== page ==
Report says IRA opened fire first in 1987 Loughgall attack

Guns used in Loughgall attack According to the Belfast Telegraph, the HET has found that members of the IRA unit opened fire as they approached the police station

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An investigation by the PSNI Historical Enquiries Team (HET) has found the SAS was within its rights to shoot dead eight IRA men during an attack on a County Armagh police station.

According to the Belfast Telegraph, the report has concluded the IRA unit opened fire first in the incident at Loughgall RUC station in 1987.

A civilian, Anthony Hughes, was also killed during the incident.

It had previously been believed that the SAS had fired first.

The shootings at Loughgall RUC station were among the most controversial of the Troubles.

Eight members of the IRA's so-called 'East Tyrone brigade' were shot dead by the SAS in a fierce gun battle at Loughgall on 8 May 1987.

They were killed as they approached the station with a 200lb bomb, its fuse lit, in the bucket of a hijacked digger.

The IRA men who died were the East Tyrone IRA 'Commander' Patrick Kelly, 32; Declan Arthurs, 21; Seamus Donnelly, 19; Michael Gormley, 25; Eugene Kelly, 25; James Lynagh, 31, Patrick McKearney, 32 and Gerard O'Callaghan, 29.

A civilian, Anthony Hughes, 36, was killed and his brother badly wounded when they were caught up in the crossfire.

The brother-in-law of Sinn Fein's Barry McElduff wife was one of those killed.

"I'm not going to disown Patrick Kelly or any of the other people killed at Loughall," he said.

"If it was a war then the British government are wrong - they have said all along it wasn't a war.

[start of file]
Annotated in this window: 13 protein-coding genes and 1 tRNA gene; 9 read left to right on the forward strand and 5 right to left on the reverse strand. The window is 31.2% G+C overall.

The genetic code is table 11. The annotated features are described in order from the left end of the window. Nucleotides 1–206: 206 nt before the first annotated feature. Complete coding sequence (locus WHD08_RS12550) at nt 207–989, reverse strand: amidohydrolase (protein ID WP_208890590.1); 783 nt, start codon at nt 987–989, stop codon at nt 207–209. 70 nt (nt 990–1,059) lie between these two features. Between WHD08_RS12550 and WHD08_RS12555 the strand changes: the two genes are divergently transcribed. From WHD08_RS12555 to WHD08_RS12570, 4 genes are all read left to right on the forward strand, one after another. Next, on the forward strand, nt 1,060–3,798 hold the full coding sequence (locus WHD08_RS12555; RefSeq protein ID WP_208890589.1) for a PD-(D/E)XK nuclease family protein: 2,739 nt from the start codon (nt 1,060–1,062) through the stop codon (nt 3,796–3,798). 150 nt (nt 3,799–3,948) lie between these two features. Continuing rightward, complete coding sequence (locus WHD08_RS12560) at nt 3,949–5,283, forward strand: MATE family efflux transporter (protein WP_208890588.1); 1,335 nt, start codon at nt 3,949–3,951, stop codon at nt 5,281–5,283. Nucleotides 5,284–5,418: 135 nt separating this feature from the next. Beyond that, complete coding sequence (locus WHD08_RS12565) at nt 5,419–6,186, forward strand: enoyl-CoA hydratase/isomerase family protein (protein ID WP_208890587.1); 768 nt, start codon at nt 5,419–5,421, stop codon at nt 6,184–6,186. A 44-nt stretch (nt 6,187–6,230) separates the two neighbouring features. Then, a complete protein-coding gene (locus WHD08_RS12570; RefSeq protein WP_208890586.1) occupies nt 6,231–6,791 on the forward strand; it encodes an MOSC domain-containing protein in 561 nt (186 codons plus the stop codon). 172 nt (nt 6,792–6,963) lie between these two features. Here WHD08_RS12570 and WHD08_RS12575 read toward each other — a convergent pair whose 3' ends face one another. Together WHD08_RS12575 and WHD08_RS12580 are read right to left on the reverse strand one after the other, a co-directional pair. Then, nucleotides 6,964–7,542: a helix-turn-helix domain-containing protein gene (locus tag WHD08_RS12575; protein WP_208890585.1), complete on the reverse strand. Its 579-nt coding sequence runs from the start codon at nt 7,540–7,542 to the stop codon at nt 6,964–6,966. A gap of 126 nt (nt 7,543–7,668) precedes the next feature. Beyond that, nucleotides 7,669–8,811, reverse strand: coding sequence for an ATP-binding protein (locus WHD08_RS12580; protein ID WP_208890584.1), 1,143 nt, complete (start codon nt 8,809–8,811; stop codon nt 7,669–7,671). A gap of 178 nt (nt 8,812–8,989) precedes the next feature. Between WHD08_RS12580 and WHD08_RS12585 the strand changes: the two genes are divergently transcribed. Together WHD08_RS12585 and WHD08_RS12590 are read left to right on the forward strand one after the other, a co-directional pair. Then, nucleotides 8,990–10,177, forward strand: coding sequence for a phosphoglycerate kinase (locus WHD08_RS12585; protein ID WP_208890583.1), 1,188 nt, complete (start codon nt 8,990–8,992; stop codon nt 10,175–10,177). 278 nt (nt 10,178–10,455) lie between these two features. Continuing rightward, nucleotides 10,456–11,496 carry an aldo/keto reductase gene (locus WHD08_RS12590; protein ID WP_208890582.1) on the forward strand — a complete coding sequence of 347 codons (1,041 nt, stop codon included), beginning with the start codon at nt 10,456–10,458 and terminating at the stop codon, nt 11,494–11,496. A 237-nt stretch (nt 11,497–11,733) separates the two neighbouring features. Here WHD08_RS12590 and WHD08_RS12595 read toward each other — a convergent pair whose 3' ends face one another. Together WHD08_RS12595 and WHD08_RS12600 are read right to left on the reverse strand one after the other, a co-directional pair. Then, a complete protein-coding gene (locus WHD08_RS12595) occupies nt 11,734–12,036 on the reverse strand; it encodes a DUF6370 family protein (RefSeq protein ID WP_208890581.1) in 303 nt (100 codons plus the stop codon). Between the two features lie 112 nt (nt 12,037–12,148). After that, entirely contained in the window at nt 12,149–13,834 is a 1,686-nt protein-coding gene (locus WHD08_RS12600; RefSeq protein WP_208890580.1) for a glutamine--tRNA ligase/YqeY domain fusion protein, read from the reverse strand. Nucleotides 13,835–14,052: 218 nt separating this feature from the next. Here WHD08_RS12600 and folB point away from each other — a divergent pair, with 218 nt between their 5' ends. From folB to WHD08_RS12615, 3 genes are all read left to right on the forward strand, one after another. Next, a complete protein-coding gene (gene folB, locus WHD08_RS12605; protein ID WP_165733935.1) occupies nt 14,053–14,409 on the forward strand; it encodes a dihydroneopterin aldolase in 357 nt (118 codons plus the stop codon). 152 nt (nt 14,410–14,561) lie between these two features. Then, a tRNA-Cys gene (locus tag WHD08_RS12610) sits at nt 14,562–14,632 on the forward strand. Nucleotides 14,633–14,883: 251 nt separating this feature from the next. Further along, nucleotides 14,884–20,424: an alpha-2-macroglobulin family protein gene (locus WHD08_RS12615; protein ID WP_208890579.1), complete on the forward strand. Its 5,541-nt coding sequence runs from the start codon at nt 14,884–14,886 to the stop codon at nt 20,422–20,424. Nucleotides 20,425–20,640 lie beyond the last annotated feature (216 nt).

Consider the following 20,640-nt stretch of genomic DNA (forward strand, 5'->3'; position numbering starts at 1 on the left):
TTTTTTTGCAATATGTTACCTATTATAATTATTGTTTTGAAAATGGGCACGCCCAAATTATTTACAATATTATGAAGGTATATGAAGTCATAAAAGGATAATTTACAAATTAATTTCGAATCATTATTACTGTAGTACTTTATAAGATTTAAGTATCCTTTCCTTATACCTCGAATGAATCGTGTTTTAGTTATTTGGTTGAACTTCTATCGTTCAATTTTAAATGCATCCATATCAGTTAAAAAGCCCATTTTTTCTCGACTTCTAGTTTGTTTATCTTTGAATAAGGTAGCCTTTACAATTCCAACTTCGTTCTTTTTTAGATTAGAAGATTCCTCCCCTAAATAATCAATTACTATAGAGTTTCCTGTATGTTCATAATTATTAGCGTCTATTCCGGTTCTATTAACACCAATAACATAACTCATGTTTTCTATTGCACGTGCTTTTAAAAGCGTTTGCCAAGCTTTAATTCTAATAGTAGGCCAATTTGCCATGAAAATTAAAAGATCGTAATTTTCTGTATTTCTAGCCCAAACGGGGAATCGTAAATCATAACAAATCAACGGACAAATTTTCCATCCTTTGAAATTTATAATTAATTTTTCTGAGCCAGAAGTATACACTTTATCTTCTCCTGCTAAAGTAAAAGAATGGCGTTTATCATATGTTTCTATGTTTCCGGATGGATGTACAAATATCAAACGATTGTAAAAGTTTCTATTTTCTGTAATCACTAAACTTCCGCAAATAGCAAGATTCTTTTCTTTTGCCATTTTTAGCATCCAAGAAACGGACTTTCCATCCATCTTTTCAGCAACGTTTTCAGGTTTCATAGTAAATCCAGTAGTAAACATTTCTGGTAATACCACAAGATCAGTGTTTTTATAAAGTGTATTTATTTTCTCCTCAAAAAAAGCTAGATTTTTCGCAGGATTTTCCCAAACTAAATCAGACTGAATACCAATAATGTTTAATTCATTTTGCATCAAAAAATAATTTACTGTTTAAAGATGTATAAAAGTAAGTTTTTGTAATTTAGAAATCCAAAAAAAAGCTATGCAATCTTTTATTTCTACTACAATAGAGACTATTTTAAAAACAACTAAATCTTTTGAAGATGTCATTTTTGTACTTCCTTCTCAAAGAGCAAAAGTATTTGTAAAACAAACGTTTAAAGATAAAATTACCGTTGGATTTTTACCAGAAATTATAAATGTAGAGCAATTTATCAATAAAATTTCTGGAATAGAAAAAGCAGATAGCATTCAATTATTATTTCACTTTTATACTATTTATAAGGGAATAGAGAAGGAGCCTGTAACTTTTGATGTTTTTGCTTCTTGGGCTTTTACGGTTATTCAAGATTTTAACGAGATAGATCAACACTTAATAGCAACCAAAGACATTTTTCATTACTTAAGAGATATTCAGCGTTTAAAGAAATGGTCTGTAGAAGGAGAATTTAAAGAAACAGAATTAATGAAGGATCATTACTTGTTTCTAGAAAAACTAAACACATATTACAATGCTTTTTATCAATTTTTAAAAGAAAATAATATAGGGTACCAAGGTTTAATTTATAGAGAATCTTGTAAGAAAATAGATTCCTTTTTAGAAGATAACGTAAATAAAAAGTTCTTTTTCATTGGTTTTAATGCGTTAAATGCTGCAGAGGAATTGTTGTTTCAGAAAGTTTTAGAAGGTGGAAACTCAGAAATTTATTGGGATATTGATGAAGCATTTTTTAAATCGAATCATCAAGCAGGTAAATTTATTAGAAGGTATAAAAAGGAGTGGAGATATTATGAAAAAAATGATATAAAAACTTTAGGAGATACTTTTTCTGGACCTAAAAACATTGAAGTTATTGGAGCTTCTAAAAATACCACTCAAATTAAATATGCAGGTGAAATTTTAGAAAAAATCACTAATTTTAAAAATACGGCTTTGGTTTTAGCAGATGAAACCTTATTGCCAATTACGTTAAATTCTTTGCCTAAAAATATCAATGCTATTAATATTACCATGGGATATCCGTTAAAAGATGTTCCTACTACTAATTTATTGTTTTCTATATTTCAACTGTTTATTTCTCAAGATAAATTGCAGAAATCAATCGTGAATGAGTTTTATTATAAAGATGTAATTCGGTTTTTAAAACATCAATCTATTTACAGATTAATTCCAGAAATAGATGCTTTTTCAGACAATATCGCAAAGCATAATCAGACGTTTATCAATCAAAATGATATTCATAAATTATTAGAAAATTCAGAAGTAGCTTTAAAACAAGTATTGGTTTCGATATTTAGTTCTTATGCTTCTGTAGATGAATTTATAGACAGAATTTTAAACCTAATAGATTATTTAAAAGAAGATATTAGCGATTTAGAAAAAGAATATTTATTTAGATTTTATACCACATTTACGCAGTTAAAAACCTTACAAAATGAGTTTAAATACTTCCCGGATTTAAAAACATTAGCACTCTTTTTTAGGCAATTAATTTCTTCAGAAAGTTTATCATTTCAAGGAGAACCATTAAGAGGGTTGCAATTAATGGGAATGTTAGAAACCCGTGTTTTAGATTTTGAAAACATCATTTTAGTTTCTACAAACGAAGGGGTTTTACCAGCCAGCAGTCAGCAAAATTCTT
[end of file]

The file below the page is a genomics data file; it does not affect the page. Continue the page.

"They were bound by the laws of democracy, law enforcement and all of that, and if that's the case then they should have attempted to arrest them."

Accuracy questioned
Loughgall after IRA attack The scene at Loughgall after the 1987 attack

Mairead Kelly said she accepted "fully" that her brother Patrick and the other "IRA men that night were armed".

However, she questioned the accuracy of the information given on Friday.

"The families are the point of contact with the HET regarding this review," she said.

"At no stage have the families been told that a report has been completed. As a matter of fact, I have been given assurances that this report is not completed and I have no hint about what is in the report."

Previously it was reported that the soldiers fired more than 600 bullets with the IRA men firing 70 shots.

According to the Belfast Telegraph, the HET has found that members of the IRA unit opened fire as they approached the police station.

The HET have refused to comment on the story.

Investigators are believed to have concluded that the IRA members could not have been arrested safely.

It is understood the full findings of the report are due to be released within weeks.

In 2001, the European Court of Human Rights ruled that the British government should pay £10,000 compensation to each of the families of the IRA members killed in the Loughgall incident.

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